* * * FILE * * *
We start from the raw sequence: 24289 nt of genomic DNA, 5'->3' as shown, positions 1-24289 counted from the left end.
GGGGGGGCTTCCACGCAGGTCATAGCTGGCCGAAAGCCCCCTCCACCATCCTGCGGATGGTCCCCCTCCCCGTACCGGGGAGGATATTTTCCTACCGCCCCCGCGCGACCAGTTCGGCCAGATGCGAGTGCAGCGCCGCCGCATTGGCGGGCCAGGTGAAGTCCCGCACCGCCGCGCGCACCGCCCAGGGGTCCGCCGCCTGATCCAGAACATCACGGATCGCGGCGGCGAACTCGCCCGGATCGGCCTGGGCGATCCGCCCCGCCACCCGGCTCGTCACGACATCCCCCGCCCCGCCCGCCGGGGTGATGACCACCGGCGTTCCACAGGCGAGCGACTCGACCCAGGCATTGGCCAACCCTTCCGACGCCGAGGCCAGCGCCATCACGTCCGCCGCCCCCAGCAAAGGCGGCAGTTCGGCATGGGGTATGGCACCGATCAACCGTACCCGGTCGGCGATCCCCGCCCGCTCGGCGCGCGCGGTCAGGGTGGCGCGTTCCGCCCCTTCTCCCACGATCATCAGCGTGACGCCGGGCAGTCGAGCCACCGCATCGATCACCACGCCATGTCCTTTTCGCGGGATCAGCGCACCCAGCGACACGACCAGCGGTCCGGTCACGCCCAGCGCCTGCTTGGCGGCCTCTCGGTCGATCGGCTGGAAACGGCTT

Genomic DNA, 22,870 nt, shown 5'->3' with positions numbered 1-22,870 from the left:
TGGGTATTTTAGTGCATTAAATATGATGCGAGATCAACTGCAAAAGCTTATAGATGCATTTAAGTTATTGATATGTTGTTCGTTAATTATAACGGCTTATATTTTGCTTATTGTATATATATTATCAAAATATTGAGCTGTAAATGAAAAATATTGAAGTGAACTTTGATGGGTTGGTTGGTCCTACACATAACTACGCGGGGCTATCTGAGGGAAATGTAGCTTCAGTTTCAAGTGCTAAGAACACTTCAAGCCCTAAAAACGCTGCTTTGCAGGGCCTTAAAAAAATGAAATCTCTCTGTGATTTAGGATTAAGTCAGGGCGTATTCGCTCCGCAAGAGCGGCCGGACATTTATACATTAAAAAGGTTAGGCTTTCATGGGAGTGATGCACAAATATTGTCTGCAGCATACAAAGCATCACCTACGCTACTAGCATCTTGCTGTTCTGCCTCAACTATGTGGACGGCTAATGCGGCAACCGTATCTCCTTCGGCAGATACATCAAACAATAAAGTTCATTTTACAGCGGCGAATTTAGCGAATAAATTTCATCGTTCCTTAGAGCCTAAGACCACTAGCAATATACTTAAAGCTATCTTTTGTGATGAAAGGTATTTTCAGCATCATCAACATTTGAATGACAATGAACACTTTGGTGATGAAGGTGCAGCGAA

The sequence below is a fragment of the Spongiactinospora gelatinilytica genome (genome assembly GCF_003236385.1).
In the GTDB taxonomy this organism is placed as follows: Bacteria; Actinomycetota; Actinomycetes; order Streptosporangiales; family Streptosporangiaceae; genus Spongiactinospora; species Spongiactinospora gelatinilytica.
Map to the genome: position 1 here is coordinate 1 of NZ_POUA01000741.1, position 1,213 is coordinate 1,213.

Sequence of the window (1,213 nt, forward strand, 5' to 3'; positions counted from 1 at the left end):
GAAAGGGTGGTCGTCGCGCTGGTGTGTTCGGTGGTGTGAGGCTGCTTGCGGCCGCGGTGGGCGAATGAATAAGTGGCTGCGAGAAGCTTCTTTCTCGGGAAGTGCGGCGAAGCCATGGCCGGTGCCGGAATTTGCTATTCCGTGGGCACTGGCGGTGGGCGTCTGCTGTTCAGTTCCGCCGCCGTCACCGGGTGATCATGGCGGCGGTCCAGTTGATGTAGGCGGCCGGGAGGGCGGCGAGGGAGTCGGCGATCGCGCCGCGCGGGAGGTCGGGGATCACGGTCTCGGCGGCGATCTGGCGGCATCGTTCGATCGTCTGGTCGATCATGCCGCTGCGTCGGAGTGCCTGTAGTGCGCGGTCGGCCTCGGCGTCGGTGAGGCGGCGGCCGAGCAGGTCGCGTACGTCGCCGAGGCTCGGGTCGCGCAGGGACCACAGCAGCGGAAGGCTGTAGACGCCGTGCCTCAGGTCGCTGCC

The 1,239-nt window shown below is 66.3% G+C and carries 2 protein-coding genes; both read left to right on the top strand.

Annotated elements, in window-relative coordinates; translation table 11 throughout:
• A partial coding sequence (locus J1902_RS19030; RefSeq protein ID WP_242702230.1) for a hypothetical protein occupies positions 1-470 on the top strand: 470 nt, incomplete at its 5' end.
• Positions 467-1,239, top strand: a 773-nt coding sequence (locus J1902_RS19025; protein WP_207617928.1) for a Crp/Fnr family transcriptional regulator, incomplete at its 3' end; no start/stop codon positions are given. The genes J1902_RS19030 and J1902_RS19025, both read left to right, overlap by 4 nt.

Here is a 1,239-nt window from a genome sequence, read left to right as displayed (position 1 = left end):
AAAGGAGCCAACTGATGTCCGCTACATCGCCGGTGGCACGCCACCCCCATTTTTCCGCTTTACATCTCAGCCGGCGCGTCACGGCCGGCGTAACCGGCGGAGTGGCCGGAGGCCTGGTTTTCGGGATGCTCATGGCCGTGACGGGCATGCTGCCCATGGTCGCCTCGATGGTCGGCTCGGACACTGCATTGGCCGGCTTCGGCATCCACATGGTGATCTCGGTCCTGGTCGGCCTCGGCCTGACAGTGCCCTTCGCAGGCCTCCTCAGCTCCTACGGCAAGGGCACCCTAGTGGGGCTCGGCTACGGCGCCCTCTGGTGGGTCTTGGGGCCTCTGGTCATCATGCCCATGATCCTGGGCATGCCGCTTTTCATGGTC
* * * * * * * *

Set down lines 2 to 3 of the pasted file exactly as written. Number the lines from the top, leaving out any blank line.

GGGGGGGCTTCCACGCAGGTCATAGCTGGCCGAAAGCCCCCTCCACCATCCTGCGGATGGTCCCCCTCCCCGTACCGGGGAGGATATTTTCCTACCGCCCCCGCGCGACCAGTTCGGCCAGATGCGAGTGCAGCGCCGCCGCATTGGCGGGCCAGGTGAAGTCCCGCACCGCCGCGCGCACCGCCCAGGGGTCCGCCGCCTGATCCAGAACATCACGGATCGCGGCGGCGAACTCGCCCGGATCGGCCTGGGCGATCCGCCCCGCCACCCGGCTCGTCACGACATCCCCCGCCCCGCCCGCCGGGGTGATGACCACCGGCGTTCCACAGGCGAGCGACTCGACCCAGGCATTGGCCAACCCTTCCGACGCCGAGGCCAGCGCCATCACGTCCGCCGCCCCCAGCAAAGGCGGCAGTTCGGCATGGGGTATGGCACCGATCAACCGTACCCGGTCGGCGATCCCCGCCCGCTCGGCGCGCGCGGTCAGGGTGGCGCGTTCCGCCCCTTCTCCCACGATCATCAGCGTGACGCCGGGCAGTCGAGCCACCGCATCGATCACCACGCCATGTCCTTTTCGCGGGATCAGCGCACCCAGCGACACGACCAGCGGTCCGGTCACGCCCAGCGCCTGCTTGGCGGCCTCTCGGTCGATCGGCTGGAAACGGCTT

Genomic DNA, 22,870 nt, shown 5'->3' with positions numbered 1-22,870 from the left: